S.A.S.S.: The Great Call of China by Cynthea Liu (February 2009)
"Chinese-born Cece was adopted when she was two years old by her American parents. Living in Texas, she's bored of her ho-hum high school and dull job. So when she learns about the S.A.S.S. program to Xi'an, China, she jumps at the chance. She'll be able to learn about her passion-anthropology-and it will give her the opportunity to find her roots. But when she arrives, she receives quite a culture shock. And the closer she comes to finding out about her birth parents, the more apprehensive she gets. Enter Will, the cute guy she first meets on the plane. He and Cece really connect during the program. But can he help her get accustomed to a culture she should already know about, or will she leave China without the answers she's been looking for?
 I'm really excited to read Cynthea's new novel. I've always been quite a fan of the fun, interesting teen travel series, and The Great Call of China seems to be different from some of the other books in the series with a more realistic plot and real conflicts. Thanks to Cynthea and Penguin for sending me a copy!

The Teashop Girls by Laura Schaefer (December 2008)
 Annie, Genna, and Zoe ha
ve been hanging out at the Steeping Leaf since elementary school. The Teashop Girls do everything together -- at least they used to. With the end of eighth grade approaching, Genna's too busy with theater, Zoe's always at tennis, and Annie totally feels left out. What happened to tea every week, no matter what?
 When Annie convinces her grandmother to give her a job as a barista at the Leaf, things begin to look up. In between whipping up chai lattes for customer, and attempting to catch the attention of her Barista Boy crush, Annie is finally beginning to feel as grown-up as her best friends. But an eviction notice spells trouble for the Leaf and unless they can turn the business around, the teashop will have to close its doors forever.
 Sounds like just the sort of book I like to read: sweet, fun, with a little bit of romance-the kind of book that makes you feel warm and happy after finishing it. This one's right at the top of my TBR pile, and I can't wait to get started! Thanks to Laura and Simon & Schuster for giving me the chance to review this fabulous-looking read!

Heaven Looks a Lot Like the Mall by Wendy Mass 
 When 16-year-old Tessa suffers a shocking accident in gym class, she finds herself in heaven (or what she thinks is heaven), which happens to bear a striking resemblance to her hometown mall. In the tradition of It's a Wonderful Life and A Christmas Carol, Tessa starts reliving her life up until that moment. She sees some things she'd rather forget, learns some things about herself she'd rather not know, and ultimately must find the answer to one burning question--if only she knew what that question was.
  Ooh, another add-on to my growing TBR stack! I've heard great things about Wendy Mass, which makes me particularly excited about starting her novel (She's also a really funny person). Thank you, Wendy, for sending me a copy of Heaven!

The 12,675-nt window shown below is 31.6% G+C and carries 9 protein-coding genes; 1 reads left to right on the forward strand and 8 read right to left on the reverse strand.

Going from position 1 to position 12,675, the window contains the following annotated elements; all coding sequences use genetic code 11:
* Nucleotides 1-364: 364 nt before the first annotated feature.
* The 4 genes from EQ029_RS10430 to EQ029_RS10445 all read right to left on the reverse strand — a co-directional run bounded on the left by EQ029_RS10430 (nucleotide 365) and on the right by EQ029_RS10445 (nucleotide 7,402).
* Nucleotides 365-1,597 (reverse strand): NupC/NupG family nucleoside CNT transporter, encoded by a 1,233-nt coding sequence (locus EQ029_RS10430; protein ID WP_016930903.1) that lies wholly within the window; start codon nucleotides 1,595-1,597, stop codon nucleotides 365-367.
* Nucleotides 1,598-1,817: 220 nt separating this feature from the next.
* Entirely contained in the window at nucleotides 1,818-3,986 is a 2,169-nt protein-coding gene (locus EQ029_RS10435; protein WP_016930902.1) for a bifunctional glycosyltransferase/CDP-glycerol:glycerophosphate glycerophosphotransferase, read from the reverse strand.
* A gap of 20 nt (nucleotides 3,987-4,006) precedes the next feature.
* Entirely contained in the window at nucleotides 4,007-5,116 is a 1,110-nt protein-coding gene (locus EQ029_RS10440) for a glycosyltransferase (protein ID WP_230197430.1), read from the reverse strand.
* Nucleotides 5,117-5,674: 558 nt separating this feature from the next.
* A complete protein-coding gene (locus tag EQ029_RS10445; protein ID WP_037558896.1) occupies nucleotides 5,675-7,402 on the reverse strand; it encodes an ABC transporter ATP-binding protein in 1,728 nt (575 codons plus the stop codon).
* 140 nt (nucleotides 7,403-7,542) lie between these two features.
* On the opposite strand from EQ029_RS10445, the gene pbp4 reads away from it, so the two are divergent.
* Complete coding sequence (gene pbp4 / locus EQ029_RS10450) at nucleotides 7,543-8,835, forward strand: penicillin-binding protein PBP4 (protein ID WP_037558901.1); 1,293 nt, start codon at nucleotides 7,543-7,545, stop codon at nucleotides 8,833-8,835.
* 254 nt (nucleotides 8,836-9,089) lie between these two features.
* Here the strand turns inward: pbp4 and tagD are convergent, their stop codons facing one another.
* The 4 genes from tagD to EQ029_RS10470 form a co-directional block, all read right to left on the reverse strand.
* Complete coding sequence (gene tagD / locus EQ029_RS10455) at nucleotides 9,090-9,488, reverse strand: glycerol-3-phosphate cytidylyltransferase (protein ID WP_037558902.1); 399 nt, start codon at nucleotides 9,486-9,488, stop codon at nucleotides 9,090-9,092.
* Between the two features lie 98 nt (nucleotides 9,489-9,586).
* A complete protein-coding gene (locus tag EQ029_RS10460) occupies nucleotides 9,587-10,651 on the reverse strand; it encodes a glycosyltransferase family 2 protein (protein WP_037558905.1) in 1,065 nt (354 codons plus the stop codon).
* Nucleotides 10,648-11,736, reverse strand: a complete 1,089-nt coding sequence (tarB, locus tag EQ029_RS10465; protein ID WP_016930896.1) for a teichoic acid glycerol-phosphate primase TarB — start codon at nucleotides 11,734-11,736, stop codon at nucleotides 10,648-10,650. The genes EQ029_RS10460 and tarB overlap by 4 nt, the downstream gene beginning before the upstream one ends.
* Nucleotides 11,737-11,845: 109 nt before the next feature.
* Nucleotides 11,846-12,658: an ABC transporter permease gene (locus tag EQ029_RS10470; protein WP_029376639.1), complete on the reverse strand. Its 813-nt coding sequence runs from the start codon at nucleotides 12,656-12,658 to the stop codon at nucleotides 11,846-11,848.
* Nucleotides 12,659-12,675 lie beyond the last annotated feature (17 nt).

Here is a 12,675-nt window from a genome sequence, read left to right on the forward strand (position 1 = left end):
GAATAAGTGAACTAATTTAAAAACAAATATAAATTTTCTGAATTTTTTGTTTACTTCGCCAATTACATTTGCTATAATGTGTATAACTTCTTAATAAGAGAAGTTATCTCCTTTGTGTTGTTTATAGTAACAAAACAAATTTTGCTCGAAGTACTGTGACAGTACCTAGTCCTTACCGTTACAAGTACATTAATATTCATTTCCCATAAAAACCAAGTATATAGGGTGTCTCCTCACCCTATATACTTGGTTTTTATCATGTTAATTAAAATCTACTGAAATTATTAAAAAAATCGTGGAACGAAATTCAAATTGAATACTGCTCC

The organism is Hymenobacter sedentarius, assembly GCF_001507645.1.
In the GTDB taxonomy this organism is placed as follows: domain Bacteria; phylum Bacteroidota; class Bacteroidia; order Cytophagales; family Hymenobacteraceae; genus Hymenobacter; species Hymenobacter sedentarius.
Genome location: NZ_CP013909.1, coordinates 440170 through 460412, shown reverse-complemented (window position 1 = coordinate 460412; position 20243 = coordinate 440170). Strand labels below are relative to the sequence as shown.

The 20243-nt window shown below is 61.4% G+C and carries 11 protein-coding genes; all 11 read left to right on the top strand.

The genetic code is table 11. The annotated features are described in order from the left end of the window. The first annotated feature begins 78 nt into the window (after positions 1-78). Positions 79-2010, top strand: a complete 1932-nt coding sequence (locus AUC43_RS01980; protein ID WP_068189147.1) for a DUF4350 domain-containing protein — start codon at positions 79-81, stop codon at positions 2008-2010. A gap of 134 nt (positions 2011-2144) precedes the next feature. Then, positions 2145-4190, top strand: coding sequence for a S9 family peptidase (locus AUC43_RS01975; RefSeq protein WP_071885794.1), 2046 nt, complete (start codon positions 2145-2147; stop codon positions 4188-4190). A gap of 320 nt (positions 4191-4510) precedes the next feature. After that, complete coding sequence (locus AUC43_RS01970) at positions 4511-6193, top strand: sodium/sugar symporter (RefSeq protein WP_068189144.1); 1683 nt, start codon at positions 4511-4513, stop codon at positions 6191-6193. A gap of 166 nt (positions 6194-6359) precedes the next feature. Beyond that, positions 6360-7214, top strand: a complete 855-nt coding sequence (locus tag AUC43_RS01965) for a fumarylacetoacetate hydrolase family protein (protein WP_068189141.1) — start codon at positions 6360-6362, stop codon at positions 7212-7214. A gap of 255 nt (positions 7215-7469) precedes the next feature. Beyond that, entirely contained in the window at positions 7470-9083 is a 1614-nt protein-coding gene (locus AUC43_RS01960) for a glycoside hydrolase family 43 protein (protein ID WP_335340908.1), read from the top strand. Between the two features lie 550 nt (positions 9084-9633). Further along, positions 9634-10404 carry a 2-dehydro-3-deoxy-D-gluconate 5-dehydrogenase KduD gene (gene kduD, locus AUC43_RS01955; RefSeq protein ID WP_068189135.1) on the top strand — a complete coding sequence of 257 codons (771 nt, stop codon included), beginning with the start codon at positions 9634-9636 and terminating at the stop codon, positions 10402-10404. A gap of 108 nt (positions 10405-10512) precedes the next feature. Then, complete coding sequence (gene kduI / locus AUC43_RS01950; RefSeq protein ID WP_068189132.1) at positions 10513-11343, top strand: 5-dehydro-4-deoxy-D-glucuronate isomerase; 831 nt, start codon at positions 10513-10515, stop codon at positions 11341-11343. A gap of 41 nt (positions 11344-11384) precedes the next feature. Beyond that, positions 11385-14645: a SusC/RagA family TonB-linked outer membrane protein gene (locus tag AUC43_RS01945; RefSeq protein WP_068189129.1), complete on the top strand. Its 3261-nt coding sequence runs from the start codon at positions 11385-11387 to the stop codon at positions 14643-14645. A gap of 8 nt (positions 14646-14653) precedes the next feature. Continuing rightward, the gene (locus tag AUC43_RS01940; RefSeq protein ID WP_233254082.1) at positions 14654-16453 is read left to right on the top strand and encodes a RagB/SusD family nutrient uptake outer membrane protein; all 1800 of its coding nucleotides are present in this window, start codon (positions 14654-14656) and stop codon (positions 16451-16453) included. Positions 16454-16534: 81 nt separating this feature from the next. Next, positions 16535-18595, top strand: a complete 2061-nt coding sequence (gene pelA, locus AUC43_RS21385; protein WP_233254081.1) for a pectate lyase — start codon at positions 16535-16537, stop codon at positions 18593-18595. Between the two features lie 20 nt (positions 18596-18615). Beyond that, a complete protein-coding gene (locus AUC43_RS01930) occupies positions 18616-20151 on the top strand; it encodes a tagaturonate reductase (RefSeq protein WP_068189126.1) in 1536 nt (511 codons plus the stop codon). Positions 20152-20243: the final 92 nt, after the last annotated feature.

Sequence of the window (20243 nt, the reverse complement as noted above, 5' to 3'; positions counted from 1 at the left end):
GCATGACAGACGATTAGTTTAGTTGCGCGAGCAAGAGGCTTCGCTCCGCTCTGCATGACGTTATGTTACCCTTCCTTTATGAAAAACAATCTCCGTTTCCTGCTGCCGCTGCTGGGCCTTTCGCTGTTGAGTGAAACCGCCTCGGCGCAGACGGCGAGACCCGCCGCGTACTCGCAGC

Yay! That was fun! Thanks for including me, Story Siren! (:

Monday, December 1, 2008


Title: Pepperland
Author: Mark Delaney
Pages: 184
Peachtree Publishers, 2004
Genre: Contemporary Fiction
Recommended to: Teen boys and girls who like music, 13 and older
Rating: B

Summary (from inside jacket flap): 
  Pamela Jean (aka Star) is sixteen when her mother dies, and nothing seems to make her feel better: Not talking to her shrink. Not playing rock music with her best friend, Dooley. Not even listening to her mother's old familiar Beatles albums. 
 It is not until Star finds am unsent letter addressed to John Lennon and a broken-down vintage Gibson guitar that she begins to find a way out of her grief...and maybe even a way to take care of some unfinished business left by her mother.
   It's been such a long time since I've read this book, that I don't really remember all the details. However, I do remember how unique and special Delaney's characters are: Dr. Artaud, Syke, Dooley, and, my favorite, Teri. I loved the dialogue that was exchanged between each different, realistic character: their words really reflect their personalities (monotonous and simpleminded, gruff and grieving, genuine and quiet, and happy and outgoing). However, I found Star's overall personality to be a little dull compared to the colorful characteristics of the others. The plot was well-rounded but seemed to lack a climax (perhaps when Star found the guitar and letter?). Meanwhile, I absolutely adored the ending: it was sweet and just the right way to end the story: throughout the novel, Star was just really struggling to find who she truly was and attempting to learn more about her mother. The ending left me perfectly satisfied: I felt that Star had really accomplished getting over the past and moving on to the future. I also liked how the author incorporated music and the Beatles as metaphors of Star's life and how the music brought her, her mother, Teri, and Dooley together (it was also very clever naming each chapter after the title of a Beatles song). 
  While reading Pepperland, it sort of reminded me of Nick and Norah's Infinite Playlist: a girl, a boy, music...A winning combo for fans of bittersweet, interesting stories.